In the time between that first playoff win and their trip to Pittsburgh, most of the national media and the Steelers themselves wrote off Jacksonville completely. Many were already anticipating a matchup between Pittsburgh and defending champions New England.

This, along with it being an away game, changed how Brady and the Jaguars’ marketing team prepared for the second round battle.

“Against the Steelers, the story line changed early on in the week. We saw how much our fans and players felt disrespected by the media and the Steelers players. We knew that our digital team would be limited as I was the only one in Pittsburgh while the other 2 on our team (Carlos Olivera and Savanna Wood) would be back in Florida. Because of this, we made sure to prepare ahead of time for any scenario the game presented.”

The scenario presented was the Jaguars held on for a 45–42 win. As most social media managers would be, Brady was ready with content celebrating the victory. Additionally, all the doubt surrounding Jacksonville’s chances in the buildup to the game opened the door for another type of content: exposing cold takes. Brady and team were ready with this content as well.

The team’s official twitter posted a few tweets in the hours following the game calling out specific instances of people doubting that they could win in the first place. It was all part of the plan.

“Before we even arrived in Pittsburgh, we had 5 or 6 posts that some could categorize as sassy/petty planned for ‘if we win’. We had communicated exact details like creative and what tweet to quote-tweet to everyone. All content was planned ahead of time and nothing was out of nowhere.”

Several of Jacksonville’s players also took issue with how they were treated in the days before the game and made it known publicly. The marketing team let that energy feed into their social strategy.

“Our job on social is to tell the story of our team and our fan base. If our players and fans are talking about something, then we’re going to be talking about it. We were confident in the player to take care of business on the field.”

With situations like this in sport/marketing, clapping back at criticism with wit and clever replies can be a great way to gain traction on social media. But if it’s not done correctly, social media managers can end up creating a bad situation for themselves either because they open themselves up for criticism or their superiors may feel it doesn’t fit with the organization’s brand. The Jags’ social team has found that it’s all about reading the situation.

“Being petty isn’t something that we set out to be,” Brady states. “But if we feel that is the best way to reflect our team and fans, we’re not going to shy away.”

“The biggest key to give us confidence in it has been the internal communication. We have group texts, daily meetings, and email threads between our PR staff, digital staff, and most importantly senior leadership. It has been great to vet different ideas, brainstorm, and react quickly.”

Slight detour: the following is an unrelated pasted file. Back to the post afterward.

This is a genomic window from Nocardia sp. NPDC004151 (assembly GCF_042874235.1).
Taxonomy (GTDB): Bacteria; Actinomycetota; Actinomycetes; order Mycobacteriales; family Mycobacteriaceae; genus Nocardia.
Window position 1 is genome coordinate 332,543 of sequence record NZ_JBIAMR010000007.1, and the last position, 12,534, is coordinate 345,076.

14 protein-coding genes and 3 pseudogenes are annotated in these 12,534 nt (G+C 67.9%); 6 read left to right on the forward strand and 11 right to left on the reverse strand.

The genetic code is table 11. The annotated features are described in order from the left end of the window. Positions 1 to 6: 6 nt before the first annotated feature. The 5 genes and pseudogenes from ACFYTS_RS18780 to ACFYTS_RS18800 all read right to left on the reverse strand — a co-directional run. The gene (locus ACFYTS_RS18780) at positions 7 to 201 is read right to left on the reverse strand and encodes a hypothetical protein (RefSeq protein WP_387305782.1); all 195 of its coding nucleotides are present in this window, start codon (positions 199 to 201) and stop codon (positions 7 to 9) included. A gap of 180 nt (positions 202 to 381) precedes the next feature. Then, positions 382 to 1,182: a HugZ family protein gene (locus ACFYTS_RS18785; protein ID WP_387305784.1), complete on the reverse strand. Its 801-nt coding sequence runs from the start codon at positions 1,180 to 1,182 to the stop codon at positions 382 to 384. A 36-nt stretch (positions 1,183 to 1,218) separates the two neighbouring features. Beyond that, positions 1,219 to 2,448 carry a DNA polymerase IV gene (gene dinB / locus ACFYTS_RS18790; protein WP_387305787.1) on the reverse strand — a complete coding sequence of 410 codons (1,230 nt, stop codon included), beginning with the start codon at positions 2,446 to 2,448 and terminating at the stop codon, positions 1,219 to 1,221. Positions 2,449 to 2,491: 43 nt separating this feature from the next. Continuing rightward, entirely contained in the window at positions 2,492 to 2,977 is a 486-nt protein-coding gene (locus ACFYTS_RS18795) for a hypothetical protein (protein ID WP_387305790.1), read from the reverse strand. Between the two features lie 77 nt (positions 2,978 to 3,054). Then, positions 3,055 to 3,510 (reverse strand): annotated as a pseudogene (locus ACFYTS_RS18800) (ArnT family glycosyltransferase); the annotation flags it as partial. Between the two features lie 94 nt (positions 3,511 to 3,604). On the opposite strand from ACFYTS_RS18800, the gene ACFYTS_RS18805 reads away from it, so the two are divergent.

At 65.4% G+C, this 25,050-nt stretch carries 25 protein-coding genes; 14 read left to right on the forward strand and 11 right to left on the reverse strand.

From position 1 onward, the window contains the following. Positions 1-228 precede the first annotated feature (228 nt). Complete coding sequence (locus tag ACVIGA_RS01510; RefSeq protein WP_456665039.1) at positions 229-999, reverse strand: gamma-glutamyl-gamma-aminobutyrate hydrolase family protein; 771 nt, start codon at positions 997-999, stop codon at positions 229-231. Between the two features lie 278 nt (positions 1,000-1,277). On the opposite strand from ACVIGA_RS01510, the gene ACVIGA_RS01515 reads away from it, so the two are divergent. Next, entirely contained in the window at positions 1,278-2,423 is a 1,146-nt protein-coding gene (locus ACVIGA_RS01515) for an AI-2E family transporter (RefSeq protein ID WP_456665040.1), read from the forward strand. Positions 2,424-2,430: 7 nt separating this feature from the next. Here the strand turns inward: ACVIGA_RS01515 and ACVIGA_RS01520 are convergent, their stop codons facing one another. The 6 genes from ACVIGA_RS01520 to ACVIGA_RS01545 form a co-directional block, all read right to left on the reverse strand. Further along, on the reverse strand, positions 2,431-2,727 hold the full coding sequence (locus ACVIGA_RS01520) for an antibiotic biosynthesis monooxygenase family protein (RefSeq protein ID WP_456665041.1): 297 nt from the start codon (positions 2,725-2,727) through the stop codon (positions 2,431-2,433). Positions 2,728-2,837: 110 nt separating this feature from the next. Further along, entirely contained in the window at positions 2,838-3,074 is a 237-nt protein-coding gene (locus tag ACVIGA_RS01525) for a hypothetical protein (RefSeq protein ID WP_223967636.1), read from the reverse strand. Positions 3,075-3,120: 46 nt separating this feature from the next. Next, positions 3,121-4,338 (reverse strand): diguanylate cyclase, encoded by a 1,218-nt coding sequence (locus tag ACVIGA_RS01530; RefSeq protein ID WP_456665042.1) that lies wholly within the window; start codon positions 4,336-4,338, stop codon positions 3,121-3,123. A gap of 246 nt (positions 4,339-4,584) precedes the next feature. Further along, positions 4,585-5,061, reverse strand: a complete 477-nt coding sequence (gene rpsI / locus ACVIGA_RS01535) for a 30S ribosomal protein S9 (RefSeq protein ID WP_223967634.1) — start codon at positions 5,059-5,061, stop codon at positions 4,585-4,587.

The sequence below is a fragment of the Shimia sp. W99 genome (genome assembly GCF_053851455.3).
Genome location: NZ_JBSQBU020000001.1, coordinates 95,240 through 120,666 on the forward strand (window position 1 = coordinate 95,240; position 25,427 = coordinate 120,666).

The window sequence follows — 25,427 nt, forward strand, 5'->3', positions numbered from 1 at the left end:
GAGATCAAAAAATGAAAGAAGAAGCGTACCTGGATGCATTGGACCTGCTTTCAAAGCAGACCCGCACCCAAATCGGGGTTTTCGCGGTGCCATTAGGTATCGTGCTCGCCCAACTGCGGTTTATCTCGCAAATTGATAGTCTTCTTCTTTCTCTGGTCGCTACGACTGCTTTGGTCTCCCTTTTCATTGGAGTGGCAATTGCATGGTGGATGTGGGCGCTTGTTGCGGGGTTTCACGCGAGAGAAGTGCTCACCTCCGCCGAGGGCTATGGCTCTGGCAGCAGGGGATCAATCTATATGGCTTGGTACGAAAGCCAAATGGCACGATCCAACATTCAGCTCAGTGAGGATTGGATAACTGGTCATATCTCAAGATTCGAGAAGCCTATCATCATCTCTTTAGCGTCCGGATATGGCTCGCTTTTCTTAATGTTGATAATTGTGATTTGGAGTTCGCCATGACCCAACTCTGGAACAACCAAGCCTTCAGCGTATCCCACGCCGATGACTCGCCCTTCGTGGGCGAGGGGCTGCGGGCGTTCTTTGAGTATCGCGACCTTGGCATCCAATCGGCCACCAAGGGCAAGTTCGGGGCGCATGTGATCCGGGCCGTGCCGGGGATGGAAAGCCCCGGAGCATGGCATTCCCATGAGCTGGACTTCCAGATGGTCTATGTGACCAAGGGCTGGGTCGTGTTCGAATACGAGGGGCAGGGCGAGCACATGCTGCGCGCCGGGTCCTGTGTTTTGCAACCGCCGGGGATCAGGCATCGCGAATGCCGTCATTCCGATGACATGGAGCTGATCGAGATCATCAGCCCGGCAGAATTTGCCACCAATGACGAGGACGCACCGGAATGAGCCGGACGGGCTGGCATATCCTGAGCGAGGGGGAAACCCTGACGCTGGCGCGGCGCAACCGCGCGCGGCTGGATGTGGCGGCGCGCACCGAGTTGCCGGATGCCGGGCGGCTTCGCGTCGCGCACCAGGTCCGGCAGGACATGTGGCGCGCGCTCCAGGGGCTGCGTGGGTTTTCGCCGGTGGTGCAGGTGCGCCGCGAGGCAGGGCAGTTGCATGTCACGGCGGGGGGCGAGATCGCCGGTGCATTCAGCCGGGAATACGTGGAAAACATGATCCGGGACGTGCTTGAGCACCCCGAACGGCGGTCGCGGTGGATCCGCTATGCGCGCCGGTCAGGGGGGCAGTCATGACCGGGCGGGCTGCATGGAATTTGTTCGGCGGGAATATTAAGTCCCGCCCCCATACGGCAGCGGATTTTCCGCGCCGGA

Joe Centeno, art director at Team Infographics, has helped teams across college and professional sports implement winning social strategies in times of triumph and echoes this sentiment.

“It is ok to take a different approach after a win or loss. The Jaguars execution from this weekend shows that if everyone is on the same page and has planned accordingly, it can turn out great. Being ready is just part of it. So many pieces have to fall in place, that you need the support from everyone on your team.”

“The Jaguars also didn’t cross any lines, which I’m sure was part of the entire discussion when creating their game plan. For their team, I’m sure all the hard work leading up to game was well worth it.”

An aspect of how the Jaguars executed following the Pittsburgh win that especially worked for their brand was integrating an NFL partner (EA Sports) into a tweet calling out Steelers’ safety Mike Mitchell.

Brady describes why this was his favorite tweet of the weekend.

“The Madden one is my favorite because it perfectly tied in a partner with our social media. It was a post that not only went viral, but can help the larger monetary goals of the organization.”

In interviews following the win, Jacksonville’s players indicated that they aren’t yet satisfied with how far they have come and have intentions of winning the Super Bowl. As the team moves on to face New England, look for Brady and the Jaguars to continue their winning ways on social media as well.

“We don’t want to give too much away as we head to Boston, but we’re going to continue to make sure we understand our brand, our team, and our fan base in everything that we do. If we do that, plan ahead as much as possible, and communicate to maximize our resources, then we will continue to be successful both on and off the field.”